“There is no comparison between the window film market today and that of ten years ago,” Bishara says. “People used to not believe in [the security provided by] window films until the bombings of the U.S. embassies in Kenya and Tanzania in 1998. The U.S. Department of State decided to protect all their buildings around the world and during this process, a huge number of people started to realize that security window film is important for protecting their lives and properties.” 

Like Father, Like Son
A young sales rep is nothing new in the industry; many people get their start in sales and work their way up the ranks of a company, but few companies—if any—can boast a sales rep as young as Karim Bishara, a part-time sales representative for Armashield Egypt. He’s barely 10-years-old and he’s been handling sales meetings for his father for more than a year now.

He does attend school full time, of course, but during the summer and school breaks, Karim joins his father at the office and has learned to sell security film. His father is so confident in his son’s abilities that he has allowed Karim to lead sales pitches in front of United Nations officials—a responsibility that Karim handled successfully.

“When the meeting was over, he asked me about his commission,” his father, Walid, told Window Film magazine, laughing. “I told him okay, you can have a computer and I’ll put some money in your bank account.”
An only child, Karim, whose name means “kind and generous” in Arabic, was born into a culture where businesses often stay in the family for many generations. Having Karim already interested in the company business is gratifying to both of his parents.

“Dalia, my wife, is very excited and she’s encouraging him,” says the elder Bishara. “I’m happy because in our country, the business is often passed from father to son to grandson. For us it’s common, but it did start early. Normally, it’s when he’s older that the father takes the son to the office to teach him about the company—it’s common practice in our country and in this part of the world.”

Karim’s early start in the company does have benefits on a personal level and one that all parents work hard to achieve: the work teaches him responsibility and self-confidence. 

“In the summertime, it gives him the incentive to earn his own money and when he does, it makes him proud that he’s making his own money. It helps him build character,” Walid says.

It also gives him a longer time to learn all aspects of the business. When Karim does become a full-time member of the business, he will know and understand how every facet of the business fits together to make the company run and run successfully.

“We give him a week in the office, a week with the installers in the field, a week doing inventory, helping with sales presentations,” says Walid. “It’s very good—no harm in getting him started at a young age. A year now is almost 15 for my generation. He knows far more about computers.”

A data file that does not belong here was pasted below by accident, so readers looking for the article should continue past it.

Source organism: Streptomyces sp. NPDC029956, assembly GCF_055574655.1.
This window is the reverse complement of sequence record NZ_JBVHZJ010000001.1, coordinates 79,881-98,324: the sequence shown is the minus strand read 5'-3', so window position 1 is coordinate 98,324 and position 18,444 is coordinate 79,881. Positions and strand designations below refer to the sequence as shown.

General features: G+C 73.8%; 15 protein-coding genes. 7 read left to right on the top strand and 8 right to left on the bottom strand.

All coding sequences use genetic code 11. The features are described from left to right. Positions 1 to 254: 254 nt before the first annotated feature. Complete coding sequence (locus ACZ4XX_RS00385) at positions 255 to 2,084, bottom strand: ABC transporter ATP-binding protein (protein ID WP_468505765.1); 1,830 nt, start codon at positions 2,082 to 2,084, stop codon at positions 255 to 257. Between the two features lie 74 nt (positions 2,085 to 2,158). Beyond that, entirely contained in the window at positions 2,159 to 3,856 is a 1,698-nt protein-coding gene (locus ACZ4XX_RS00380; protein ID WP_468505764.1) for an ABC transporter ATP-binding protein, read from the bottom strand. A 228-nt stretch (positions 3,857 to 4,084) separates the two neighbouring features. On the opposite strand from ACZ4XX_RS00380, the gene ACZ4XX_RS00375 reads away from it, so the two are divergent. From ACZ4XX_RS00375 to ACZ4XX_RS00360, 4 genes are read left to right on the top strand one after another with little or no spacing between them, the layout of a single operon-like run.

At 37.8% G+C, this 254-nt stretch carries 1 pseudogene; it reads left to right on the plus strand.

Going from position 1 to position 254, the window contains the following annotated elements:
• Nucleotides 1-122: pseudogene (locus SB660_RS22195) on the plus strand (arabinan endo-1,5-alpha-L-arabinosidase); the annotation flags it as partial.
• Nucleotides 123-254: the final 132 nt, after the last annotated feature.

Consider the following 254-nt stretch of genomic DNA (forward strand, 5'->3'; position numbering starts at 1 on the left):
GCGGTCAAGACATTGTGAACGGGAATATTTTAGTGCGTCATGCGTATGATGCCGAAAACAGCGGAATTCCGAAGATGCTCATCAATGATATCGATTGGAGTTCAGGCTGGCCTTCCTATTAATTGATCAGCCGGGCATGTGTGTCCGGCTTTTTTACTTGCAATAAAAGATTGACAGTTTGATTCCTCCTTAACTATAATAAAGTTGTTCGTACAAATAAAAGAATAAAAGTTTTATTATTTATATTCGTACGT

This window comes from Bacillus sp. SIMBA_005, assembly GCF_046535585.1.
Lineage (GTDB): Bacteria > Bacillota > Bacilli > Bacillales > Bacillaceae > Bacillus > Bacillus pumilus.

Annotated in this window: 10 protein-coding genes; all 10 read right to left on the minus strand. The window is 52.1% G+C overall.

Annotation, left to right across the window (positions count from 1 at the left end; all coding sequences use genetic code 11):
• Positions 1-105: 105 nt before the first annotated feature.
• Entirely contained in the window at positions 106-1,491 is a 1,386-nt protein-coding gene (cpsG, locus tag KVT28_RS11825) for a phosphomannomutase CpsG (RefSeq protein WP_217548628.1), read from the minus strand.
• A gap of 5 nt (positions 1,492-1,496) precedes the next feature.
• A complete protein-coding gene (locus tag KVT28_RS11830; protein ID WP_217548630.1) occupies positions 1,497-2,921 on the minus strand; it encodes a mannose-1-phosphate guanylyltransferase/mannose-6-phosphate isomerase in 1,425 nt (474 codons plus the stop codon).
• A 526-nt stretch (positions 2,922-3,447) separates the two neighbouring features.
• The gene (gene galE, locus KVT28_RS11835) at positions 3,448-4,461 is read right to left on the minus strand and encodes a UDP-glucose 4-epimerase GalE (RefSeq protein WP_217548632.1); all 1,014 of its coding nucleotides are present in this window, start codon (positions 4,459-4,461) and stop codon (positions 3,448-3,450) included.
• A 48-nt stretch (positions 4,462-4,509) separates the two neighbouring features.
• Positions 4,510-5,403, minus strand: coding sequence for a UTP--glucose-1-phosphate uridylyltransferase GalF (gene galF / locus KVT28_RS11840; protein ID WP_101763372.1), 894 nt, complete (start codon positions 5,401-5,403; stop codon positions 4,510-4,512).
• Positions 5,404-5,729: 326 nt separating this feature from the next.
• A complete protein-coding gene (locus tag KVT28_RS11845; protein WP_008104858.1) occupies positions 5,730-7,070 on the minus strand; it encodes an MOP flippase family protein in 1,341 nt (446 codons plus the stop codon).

Father also insists that his son’s command of the English language is better, too. Walid is so comfortable with his son’s delivery of sales pitches that he is working with a videographer to make his own marketing video—starring Karim. 

“I have a dealer’s meeting in Poland next month and I want to surprise them with this tape—Karim will be the sole presentation on the tape. He tapes well,” says Walid, his pride noticeable in his voice.

“When he’s ready to take over the business, he will have my knowledge, my experience to work with, but he will also have his own,” says Walid.

Generosity Defined
Though security window film is out of the price range of many Egyptian citizens, Walid Bishara makes sure that through his company the most needy are protected. Armashield Egypt has taken to providing—and installing—security window film at charity and non-profit organizations such as shelters for abused women, orphanages and schools for free. He uses the scrap and leftover materials from paid jobs to take care of the supply and donates the man-hours needed to complete the job. 

“It’s a social commitment. People with no money also need to be protected, not just the wealthy, rich companies,” Bishara says. “At some of the shelters, sometimes the men are angry and will try to attack these places to take their wives by force.”

Bishara doesn’t advertise his charity work nor does he have a formal program for it, either. Most people who come to him have heard about his service by word-of-mouth and he plans to keep it that way for a while.

“If everyone knows about it, suddenly 90 percent of my countrymen will be poor,” Bishara says. 
However, Bishara has also helped companies that others might not have otherwise.

“UNESCO (United Nations Educational, Scientific and Cultural Organization) is responsible for keeping our heritage and restoring our monuments and temples. They are rich. They can pay. When they needed window film, I gave it to them for free because I feel they should keep their money and use it to help save our history and restore our heritage,” Bishara says, adding that he will comp a job if he feels the company’s money would be better spent serving the community.

“When someone says ‘Walid, there’s a non-government organization (NGO), they don’t have the money, please give it to them at cost,’ I say ‘okay, I’ll do it for free,” because I know these places don’t have money. I am proud of the shelters. It is a service. You are serving God in a way. These people are poor and the NGOs are non-profit. If they have to give me money, they have to take money away from food and other help they provide these people,” he says.

And while what he does seems to put him in an elite group, Bishara insists that his is far from the only company that provides such services.

“Many companies do the same,” he says. “One of my friends supplies security guards and products at cost.”

Brigid O’Leary is the editor of Window Film magazine.